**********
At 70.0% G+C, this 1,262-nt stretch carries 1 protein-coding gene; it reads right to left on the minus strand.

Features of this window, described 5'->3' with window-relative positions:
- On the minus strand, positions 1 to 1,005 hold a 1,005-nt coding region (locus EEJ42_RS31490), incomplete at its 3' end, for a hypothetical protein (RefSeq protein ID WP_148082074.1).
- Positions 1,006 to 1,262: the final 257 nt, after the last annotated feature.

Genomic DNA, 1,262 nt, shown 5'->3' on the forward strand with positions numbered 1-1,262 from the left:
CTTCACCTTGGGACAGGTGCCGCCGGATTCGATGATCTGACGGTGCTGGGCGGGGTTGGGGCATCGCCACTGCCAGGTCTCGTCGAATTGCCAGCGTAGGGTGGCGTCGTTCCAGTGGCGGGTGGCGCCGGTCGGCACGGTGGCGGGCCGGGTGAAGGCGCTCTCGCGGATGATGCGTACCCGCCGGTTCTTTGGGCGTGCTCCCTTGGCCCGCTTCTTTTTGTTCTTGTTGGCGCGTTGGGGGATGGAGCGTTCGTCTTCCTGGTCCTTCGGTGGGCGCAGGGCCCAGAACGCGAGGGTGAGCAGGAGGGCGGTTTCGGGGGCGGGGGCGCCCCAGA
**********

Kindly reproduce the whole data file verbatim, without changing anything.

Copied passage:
At 70.0% G+C, this 1,262-nt stretch carries 1 protein-coding gene; it reads right to left on the minus strand.

Features of this window, described 5'->3' with window-relative positions:
- On the minus strand, positions 1 to 1,005 hold a 1,005-nt coding region (locus EEJ42_RS31490), incomplete at its 3' end, for a hypothetical protein (RefSeq protein ID WP_148082074.1).
- Positions 1,006 to 1,262: the final 257 nt, after the last annotated feature.

Genomic DNA, 1,262 nt, shown 5'->3' on the forward strand with positions numbered 1-1,262 from the left:
CTTCACCTTGGGACAGGTGCCGCCGGATTCGATGATCTGACGGTGCTGGGCGGGGTTGGGGCATCGCCACTGCCAGGTCTCGTCGAATTGCCAGCGTAGGGTGGCGTCGTTCCAGTGGCGGGTGGCGCCGGTCGGCACGGTGGCGGGCCGGGTGAAGGCGCTCTCGCGGATGATGCGTACCCGCCGGTTCTTTGGGCGTGCTCCCTTGGCCCGCTTCTTTTTGTTCTTGTTGGCGCGTTGGGGGATGGAGCGTTCGTCTTCCTGGTCCTTCGGTGGGCGCAGGGCCCAGAACGCGAGGGTGAGCAGGAGGGCGGTTTCGGGGGCGGGGGCGCCCCAGA